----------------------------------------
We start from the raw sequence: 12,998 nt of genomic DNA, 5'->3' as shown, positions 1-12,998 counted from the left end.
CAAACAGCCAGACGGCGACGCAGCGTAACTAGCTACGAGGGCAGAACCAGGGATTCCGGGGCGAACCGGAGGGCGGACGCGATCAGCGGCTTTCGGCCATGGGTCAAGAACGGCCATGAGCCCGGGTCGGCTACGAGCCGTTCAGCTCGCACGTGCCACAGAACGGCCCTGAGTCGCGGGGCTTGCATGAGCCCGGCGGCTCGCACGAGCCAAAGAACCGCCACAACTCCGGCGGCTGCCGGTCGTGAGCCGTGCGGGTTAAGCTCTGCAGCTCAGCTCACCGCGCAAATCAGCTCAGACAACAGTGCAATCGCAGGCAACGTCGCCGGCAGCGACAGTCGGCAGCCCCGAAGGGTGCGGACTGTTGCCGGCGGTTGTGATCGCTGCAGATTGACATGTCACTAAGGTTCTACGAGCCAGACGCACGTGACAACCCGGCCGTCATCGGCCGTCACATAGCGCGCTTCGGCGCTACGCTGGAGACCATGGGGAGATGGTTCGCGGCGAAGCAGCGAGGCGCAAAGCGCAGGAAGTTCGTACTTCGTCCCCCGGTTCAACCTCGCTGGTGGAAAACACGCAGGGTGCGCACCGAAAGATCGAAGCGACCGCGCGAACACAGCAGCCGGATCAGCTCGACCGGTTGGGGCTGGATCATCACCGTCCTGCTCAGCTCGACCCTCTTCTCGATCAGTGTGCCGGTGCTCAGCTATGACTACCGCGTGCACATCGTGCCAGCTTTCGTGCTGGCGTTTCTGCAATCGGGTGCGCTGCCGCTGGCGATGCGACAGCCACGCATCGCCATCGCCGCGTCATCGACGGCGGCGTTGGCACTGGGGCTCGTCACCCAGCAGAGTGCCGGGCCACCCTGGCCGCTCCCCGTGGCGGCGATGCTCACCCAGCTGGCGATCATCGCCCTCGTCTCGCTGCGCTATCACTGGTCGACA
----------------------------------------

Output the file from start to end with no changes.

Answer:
We start from the raw sequence: 12,998 nt of genomic DNA, 5'->3' as shown, positions 1-12,998 counted from the left end.
CAAACAGCCAGACGGCGACGCAGCGTAACTAGCTACGAGGGCAGAACCAGGGATTCCGGGGCGAACCGGAGGGCGGACGCGATCAGCGGCTTTCGGCCATGGGTCAAGAACGGCCATGAGCCCGGGTCGGCTACGAGCCGTTCAGCTCGCACGTGCCACAGAACGGCCCTGAGTCGCGGGGCTTGCATGAGCCCGGCGGCTCGCACGAGCCAAAGAACCGCCACAACTCCGGCGGCTGCCGGTCGTGAGCCGTGCGGGTTAAGCTCTGCAGCTCAGCTCACCGCGCAAATCAGCTCAGACAACAGTGCAATCGCAGGCAACGTCGCCGGCAGCGACAGTCGGCAGCCCCGAAGGGTGCGGACTGTTGCCGGCGGTTGTGATCGCTGCAGATTGACATGTCACTAAGGTTCTACGAGCCAGACGCACGTGACAACCCGGCCGTCATCGGCCGTCACATAGCGCGCTTCGGCGCTACGCTGGAGACCATGGGGAGATGGTTCGCGGCGAAGCAGCGAGGCGCAAAGCGCAGGAAGTTCGTACTTCGTCCCCCGGTTCAACCTCGCTGGTGGAAAACACGCAGGGTGCGCACCGAAAGATCGAAGCGACCGCGCGAACACAGCAGCCGGATCAGCTCGACCGGTTGGGGCTGGATCATCACCGTCCTGCTCAGCTCGACCCTCTTCTCGATCAGTGTGCCGGTGCTCAGCTATGACTACCGCGTGCACATCGTGCCAGCTTTCGTGCTGGCGTTTCTGCAATCGGGTGCGCTGCCGCTGGCGATGCGACAGCCACGCATCGCCATCGCCGCGTCATCGACGGCGGCGTTGGCACTGGGGCTCGTCACCCAGCAGAGTGCCGGGCCACCCTGGCCGCTCCCCGTGGCGGCGATGCTCACCCAGCTGGCGATCATCGCCCTCGTCTCGCTGCGCTATCACTGGTCGACA